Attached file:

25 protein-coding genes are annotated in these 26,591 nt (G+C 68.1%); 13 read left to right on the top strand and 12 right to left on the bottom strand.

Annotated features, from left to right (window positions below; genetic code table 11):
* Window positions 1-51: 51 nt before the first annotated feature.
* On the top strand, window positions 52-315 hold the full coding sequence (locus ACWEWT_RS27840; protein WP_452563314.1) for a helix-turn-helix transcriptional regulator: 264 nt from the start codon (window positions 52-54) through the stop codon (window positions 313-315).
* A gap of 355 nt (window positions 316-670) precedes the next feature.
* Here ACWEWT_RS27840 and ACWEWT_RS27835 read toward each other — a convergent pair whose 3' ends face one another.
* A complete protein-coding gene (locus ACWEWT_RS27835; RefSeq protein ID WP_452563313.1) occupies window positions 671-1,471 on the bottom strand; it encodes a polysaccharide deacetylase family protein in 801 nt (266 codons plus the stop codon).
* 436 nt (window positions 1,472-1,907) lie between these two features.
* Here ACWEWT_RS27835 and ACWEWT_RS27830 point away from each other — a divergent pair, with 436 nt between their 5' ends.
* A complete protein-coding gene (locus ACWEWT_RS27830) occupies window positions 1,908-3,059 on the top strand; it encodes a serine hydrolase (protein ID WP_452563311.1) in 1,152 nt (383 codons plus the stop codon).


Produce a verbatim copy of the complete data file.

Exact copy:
25 protein-coding genes are annotated in these 26,591 nt (G+C 68.1%); 13 read left to right on the top strand and 12 right to left on the bottom strand.

Annotated features, from left to right (window positions below; genetic code table 11):
* Window positions 1-51: 51 nt before the first annotated feature.
* On the top strand, window positions 52-315 hold the full coding sequence (locus ACWEWT_RS27840; protein WP_452563314.1) for a helix-turn-helix transcriptional regulator: 264 nt from the start codon (window positions 52-54) through the stop codon (window positions 313-315).
* A gap of 355 nt (window positions 316-670) precedes the next feature.
* Here ACWEWT_RS27840 and ACWEWT_RS27835 read toward each other — a convergent pair whose 3' ends face one another.
* A complete protein-coding gene (locus ACWEWT_RS27835; RefSeq protein ID WP_452563313.1) occupies window positions 671-1,471 on the bottom strand; it encodes a polysaccharide deacetylase family protein in 801 nt (266 codons plus the stop codon).
* 436 nt (window positions 1,472-1,907) lie between these two features.
* Here ACWEWT_RS27835 and ACWEWT_RS27830 point away from each other — a divergent pair, with 436 nt between their 5' ends.
* A complete protein-coding gene (locus ACWEWT_RS27830) occupies window positions 1,908-3,059 on the top strand; it encodes a serine hydrolase (protein ID WP_452563311.1) in 1,152 nt (383 codons plus the stop codon).